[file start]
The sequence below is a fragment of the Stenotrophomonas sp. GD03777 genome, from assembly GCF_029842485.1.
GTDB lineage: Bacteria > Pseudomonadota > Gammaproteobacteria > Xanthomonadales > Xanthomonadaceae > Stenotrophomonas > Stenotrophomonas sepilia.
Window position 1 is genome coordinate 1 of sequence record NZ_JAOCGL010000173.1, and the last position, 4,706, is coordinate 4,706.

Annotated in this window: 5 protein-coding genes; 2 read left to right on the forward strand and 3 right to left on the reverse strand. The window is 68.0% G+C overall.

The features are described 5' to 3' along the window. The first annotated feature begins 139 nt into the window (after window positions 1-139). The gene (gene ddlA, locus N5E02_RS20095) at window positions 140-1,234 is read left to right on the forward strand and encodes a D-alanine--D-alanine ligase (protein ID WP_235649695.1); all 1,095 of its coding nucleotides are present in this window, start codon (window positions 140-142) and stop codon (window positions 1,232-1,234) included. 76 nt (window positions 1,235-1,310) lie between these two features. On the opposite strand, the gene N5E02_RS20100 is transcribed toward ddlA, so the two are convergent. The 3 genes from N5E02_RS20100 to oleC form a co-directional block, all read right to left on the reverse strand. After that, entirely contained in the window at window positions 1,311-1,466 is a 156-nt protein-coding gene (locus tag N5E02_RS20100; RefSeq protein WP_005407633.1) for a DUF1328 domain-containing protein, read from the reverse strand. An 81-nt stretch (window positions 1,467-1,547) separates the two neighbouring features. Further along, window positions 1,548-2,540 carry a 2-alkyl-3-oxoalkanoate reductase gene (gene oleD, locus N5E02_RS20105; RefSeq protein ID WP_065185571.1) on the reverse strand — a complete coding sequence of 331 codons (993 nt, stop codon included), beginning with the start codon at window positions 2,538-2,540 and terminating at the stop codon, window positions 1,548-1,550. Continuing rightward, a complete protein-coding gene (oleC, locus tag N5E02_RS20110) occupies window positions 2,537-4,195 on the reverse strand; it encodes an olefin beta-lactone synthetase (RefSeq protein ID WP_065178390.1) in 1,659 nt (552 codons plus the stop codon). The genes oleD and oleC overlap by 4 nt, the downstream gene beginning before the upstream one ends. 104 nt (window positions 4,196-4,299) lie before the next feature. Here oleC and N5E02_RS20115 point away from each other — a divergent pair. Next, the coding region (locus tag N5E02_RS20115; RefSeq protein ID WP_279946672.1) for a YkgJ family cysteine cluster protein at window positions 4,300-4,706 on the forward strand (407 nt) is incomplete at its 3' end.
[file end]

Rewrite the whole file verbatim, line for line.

The sequence below is a fragment of the Stenotrophomonas sp. GD03777 genome, from assembly GCF_029842485.1.
GTDB lineage: Bacteria > Pseudomonadota > Gammaproteobacteria > Xanthomonadales > Xanthomonadaceae > Stenotrophomonas > Stenotrophomonas sepilia.
Window position 1 is genome coordinate 1 of sequence record NZ_JAOCGL010000173.1, and the last position, 4,706, is coordinate 4,706.

Annotated in this window: 5 protein-coding genes; 2 read left to right on the forward strand and 3 right to left on the reverse strand. The window is 68.0% G+C overall.

The features are described 5' to 3' along the window. The first annotated feature begins 139 nt into the window (after window positions 1-139). The gene (gene ddlA, locus N5E02_RS20095) at window positions 140-1,234 is read left to right on the forward strand and encodes a D-alanine--D-alanine ligase (protein ID WP_235649695.1); all 1,095 of its coding nucleotides are present in this window, start codon (window positions 140-142) and stop codon (window positions 1,232-1,234) included. 76 nt (window positions 1,235-1,310) lie between these two features. On the opposite strand, the gene N5E02_RS20100 is transcribed toward ddlA, so the two are convergent. The 3 genes from N5E02_RS20100 to oleC form a co-directional block, all read right to left on the reverse strand. After that, entirely contained in the window at window positions 1,311-1,466 is a 156-nt protein-coding gene (locus tag N5E02_RS20100; RefSeq protein WP_005407633.1) for a DUF1328 domain-containing protein, read from the reverse strand. An 81-nt stretch (window positions 1,467-1,547) separates the two neighbouring features. Further along, window positions 1,548-2,540 carry a 2-alkyl-3-oxoalkanoate reductase gene (gene oleD, locus N5E02_RS20105; RefSeq protein ID WP_065185571.1) on the reverse strand — a complete coding sequence of 331 codons (993 nt, stop codon included), beginning with the start codon at window positions 2,538-2,540 and terminating at the stop codon, window positions 1,548-1,550. Continuing rightward, a complete protein-coding gene (oleC, locus tag N5E02_RS20110) occupies window positions 2,537-4,195 on the reverse strand; it encodes an olefin beta-lactone synthetase (RefSeq protein ID WP_065178390.1) in 1,659 nt (552 codons plus the stop codon). The genes oleD and oleC overlap by 4 nt, the downstream gene beginning before the upstream one ends. 104 nt (window positions 4,196-4,299) lie before the next feature. Here oleC and N5E02_RS20115 point away from each other — a divergent pair. Next, the coding region (locus tag N5E02_RS20115; RefSeq protein ID WP_279946672.1) for a YkgJ family cysteine cluster protein at window positions 4,300-4,706 on the forward strand (407 nt) is incomplete at its 3' end.